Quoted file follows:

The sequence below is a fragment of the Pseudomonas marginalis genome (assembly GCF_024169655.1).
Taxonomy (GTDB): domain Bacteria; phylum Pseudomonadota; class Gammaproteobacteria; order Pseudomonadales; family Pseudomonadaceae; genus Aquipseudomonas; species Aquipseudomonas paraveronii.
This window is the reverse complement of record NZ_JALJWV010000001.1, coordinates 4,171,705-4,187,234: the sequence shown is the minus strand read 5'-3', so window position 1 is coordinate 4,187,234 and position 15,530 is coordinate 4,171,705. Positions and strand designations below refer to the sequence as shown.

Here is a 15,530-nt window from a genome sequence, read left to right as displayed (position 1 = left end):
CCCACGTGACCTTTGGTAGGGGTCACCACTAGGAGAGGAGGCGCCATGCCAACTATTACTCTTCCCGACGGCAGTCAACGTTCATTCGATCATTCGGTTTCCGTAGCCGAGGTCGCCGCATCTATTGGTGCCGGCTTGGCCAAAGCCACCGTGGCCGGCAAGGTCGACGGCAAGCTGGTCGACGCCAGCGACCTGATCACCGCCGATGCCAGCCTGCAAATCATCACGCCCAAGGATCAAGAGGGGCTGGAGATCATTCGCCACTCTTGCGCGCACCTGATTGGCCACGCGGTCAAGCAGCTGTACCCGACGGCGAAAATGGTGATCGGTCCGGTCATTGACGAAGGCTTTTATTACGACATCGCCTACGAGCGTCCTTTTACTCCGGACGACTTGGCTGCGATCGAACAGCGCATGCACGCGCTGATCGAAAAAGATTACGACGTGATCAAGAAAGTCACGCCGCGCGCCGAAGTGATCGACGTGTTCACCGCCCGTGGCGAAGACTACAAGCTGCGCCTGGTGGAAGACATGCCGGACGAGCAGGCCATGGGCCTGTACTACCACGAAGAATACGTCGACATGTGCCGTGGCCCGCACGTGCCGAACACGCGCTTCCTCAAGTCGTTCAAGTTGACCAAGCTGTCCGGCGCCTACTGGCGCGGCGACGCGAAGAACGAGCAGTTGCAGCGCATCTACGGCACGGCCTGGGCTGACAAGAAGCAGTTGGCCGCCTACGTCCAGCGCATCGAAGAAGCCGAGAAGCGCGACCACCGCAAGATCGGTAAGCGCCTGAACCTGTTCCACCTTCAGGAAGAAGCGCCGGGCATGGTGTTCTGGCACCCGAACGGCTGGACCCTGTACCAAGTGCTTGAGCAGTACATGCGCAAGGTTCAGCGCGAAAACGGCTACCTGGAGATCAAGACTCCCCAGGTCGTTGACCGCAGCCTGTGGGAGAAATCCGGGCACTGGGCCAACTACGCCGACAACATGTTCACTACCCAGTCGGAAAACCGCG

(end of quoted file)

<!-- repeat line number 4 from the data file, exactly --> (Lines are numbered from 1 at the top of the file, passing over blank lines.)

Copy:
Here is a 15,530-nt window from a genome sequence, read left to right as displayed (position 1 = left end):